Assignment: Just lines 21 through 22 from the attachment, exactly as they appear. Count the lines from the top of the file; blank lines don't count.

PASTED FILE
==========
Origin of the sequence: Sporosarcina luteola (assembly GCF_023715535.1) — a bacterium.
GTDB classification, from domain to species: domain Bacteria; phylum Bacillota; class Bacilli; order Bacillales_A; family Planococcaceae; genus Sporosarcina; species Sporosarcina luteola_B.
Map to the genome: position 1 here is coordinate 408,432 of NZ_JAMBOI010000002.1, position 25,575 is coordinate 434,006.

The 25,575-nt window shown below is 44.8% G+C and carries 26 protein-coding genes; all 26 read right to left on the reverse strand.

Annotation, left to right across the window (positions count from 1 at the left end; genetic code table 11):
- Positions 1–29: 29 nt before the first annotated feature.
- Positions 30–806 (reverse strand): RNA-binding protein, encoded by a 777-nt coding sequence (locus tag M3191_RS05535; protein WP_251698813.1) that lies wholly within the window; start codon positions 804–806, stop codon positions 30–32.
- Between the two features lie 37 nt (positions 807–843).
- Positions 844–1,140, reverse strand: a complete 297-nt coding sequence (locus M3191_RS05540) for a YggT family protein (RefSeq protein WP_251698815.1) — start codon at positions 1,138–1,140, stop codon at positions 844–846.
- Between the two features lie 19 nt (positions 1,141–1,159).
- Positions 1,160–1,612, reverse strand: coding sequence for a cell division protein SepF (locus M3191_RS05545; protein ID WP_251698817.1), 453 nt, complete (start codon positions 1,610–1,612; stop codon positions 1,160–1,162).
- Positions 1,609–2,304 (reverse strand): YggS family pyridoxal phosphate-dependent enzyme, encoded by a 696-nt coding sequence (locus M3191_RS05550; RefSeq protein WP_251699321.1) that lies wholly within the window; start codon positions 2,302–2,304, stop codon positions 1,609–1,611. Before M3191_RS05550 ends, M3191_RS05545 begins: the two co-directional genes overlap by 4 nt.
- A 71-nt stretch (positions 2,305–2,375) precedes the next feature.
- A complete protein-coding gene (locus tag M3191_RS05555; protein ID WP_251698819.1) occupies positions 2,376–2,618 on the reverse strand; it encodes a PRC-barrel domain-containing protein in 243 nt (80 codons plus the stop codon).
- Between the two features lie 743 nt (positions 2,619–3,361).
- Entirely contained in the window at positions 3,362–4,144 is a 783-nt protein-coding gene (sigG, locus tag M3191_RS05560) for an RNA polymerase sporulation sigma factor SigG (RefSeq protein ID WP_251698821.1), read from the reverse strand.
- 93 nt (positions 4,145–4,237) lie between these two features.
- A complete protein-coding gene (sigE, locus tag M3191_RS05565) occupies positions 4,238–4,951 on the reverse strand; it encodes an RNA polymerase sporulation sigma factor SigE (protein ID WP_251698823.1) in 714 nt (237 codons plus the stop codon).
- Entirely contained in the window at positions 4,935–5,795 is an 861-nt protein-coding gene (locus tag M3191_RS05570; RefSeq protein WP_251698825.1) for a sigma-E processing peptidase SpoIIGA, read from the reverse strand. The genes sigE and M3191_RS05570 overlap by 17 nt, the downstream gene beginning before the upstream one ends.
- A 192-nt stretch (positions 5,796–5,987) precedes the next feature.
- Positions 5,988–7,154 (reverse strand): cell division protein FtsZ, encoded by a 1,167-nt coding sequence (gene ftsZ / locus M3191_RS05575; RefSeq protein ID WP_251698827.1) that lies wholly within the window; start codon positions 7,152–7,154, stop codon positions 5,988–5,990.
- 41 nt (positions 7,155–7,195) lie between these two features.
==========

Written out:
- Positions 5,988–7,154 (reverse strand): cell division protein FtsZ, encoded by a 1,167-nt coding sequence (gene ftsZ / locus M3191_RS05575; RefSeq protein ID WP_251698827.1) that lies wholly within the window; start codon positions 7,152–7,154, stop codon positions 5,988–5,990.
- 41 nt (positions 7,155–7,195) lie between these two features.